Athletes have poor teeth despite brushing

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Team GB

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Great Britain celebrate after winning the Women’s Hockey final against the Netherlands in 2016

Elite athletes have bad teeth despite putting more effort into looking after them than other people, a study shows.

UCL scientists interviewed 352 British athletes, including those preparing to compete at the 2016 Olympic Games in Rio, Brazil.

It showed they were far more likely to brush twice a day and floss between their teeth, but still struggled.

Researchers said athletes need to take more steps to look after their teeth, such as high fluoride toothpastes.

Many previous studies have shown athletes from footballers to London 2012 competitors have problems with their oral health.

Around half of elite athletes in the UK have signs of tooth decay compared with around a third of similarly aged adults.

The latest study, published in the British Dental Journal, attempted to explore why.

Academics interviewed competitors from 11 sports, including cycling, swimming, rowing, hockey, sailing, athletics as well as rugby and football.

It showed:

  • 94% of athletes brushed their teeth twice a day compared with 75% of the general public
  • 44% flossed regularly compared with 21% of the public

Smoking rates and overall diets were also much better in the elite athletes.

“However, they use sports drinks, energy gels and bars frequently during training and competition,” said Dr Julie Gallagher, one of the UCL researchers.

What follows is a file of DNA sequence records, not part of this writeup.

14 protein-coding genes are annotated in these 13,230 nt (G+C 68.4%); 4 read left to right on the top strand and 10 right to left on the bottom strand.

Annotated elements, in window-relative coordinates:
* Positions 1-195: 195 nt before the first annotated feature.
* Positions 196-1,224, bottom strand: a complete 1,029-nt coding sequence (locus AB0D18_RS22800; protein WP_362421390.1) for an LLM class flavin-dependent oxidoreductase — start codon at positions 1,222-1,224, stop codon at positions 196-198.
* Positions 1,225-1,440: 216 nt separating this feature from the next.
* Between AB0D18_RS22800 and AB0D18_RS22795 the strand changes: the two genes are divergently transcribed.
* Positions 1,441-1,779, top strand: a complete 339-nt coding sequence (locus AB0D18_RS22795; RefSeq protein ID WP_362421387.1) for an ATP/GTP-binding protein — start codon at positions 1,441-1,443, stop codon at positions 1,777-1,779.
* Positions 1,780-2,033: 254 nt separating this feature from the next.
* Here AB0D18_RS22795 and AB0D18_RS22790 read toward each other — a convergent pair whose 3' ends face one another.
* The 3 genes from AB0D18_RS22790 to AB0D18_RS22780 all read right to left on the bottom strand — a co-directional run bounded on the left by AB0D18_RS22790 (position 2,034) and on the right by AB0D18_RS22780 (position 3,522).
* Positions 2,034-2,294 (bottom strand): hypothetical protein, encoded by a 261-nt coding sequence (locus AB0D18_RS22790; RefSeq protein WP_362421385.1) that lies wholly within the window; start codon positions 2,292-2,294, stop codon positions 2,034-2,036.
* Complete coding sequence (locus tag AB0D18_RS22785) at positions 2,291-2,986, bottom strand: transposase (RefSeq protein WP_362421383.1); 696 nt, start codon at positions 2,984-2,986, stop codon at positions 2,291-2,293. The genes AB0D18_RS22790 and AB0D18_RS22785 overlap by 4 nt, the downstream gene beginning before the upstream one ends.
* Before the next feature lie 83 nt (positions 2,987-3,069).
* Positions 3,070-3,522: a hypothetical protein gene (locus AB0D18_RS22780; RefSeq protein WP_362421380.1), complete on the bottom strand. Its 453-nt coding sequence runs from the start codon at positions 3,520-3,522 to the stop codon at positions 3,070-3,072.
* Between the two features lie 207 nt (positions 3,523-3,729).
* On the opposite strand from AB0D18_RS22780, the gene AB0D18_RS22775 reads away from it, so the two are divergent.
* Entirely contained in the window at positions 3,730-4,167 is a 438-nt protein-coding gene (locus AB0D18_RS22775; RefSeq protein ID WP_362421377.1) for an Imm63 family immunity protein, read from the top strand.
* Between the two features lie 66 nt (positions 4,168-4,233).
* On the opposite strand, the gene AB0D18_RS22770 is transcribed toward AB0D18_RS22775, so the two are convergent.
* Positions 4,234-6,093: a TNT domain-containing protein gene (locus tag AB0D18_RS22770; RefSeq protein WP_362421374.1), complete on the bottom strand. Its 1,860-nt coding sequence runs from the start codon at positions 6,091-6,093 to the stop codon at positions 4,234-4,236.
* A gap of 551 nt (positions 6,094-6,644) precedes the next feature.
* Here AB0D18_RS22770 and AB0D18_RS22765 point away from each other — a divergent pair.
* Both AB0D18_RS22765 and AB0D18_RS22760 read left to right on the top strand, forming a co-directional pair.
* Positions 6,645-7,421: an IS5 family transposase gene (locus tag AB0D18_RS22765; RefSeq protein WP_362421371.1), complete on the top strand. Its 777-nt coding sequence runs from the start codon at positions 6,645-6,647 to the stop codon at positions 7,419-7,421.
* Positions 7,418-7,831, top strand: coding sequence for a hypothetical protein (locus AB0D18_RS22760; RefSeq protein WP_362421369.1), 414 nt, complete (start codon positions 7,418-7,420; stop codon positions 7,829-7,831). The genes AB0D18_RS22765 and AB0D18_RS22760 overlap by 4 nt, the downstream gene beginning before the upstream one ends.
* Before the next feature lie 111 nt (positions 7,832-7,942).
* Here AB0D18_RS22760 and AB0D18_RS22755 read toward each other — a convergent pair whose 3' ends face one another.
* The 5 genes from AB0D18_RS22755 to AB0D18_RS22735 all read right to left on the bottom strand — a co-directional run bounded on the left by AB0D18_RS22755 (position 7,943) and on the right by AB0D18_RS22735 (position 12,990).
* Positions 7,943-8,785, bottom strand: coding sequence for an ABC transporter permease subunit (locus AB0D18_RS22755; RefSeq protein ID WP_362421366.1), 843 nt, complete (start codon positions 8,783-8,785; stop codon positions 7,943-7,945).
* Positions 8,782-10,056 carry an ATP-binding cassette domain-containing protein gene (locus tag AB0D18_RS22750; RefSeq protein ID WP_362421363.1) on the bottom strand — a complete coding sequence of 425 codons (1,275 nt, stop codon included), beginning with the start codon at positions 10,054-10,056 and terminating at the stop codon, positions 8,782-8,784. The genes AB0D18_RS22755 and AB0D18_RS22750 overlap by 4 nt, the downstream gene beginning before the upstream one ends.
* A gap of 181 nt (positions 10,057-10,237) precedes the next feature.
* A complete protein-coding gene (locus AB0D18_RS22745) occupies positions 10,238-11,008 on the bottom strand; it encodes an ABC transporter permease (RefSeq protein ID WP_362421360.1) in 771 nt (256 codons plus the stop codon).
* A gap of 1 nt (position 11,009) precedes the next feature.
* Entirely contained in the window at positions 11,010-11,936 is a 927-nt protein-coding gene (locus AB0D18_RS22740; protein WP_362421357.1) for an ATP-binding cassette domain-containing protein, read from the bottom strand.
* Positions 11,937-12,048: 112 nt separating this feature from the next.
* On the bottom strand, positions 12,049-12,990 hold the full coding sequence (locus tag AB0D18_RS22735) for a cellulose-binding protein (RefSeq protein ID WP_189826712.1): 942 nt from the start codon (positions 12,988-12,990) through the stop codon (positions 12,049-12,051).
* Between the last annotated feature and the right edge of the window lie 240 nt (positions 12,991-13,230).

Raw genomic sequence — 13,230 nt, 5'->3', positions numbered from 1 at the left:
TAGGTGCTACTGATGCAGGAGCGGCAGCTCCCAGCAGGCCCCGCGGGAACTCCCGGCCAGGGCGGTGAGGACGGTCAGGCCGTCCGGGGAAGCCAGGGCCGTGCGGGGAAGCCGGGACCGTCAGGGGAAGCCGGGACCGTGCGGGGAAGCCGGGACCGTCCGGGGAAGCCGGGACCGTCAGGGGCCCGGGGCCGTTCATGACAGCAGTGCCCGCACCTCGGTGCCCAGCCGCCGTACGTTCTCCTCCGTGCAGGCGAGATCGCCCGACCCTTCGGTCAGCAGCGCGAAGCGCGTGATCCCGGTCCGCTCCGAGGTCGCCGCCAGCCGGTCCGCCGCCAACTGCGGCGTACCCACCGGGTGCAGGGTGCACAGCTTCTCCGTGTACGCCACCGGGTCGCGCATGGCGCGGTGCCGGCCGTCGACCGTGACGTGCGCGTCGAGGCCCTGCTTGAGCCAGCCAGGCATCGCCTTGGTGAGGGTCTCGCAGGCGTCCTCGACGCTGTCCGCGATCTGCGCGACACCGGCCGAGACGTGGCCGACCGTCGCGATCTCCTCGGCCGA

She added: “The sugar in these products increases the risk of tooth decay and the acidity of them increases the risk of erosion.

“This could be contributing to the high levels of tooth decay and acid erosion we saw during the dental check-ups.”

  • 87% used sports drinks
  • 59% used energy bars
  • 70% used energy gels

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Other explanations include the mouth becoming dry due to breathing heavily during exercise so there is less protection from saliva in the mouth.

There are some suggestions poor oral health could have an impact on performance for reasons including less time spent in training.

At the pinnacle of elite sport, the difference between winning and losing is tiny, so even marginal improvements can make a crucial difference.

The report says athletes may need extra help with their teeth which could include very high fluoride toothpastes.

“Athletes were willing to consider behaviour changes such as additional fluoride use from mouthwash, more frequent dental visits, and reducing their intake of sports drinks, to improve oral health,” Dr Gallagher said.

Pilot studies testing this have already been conducted, but the results are not yet known.



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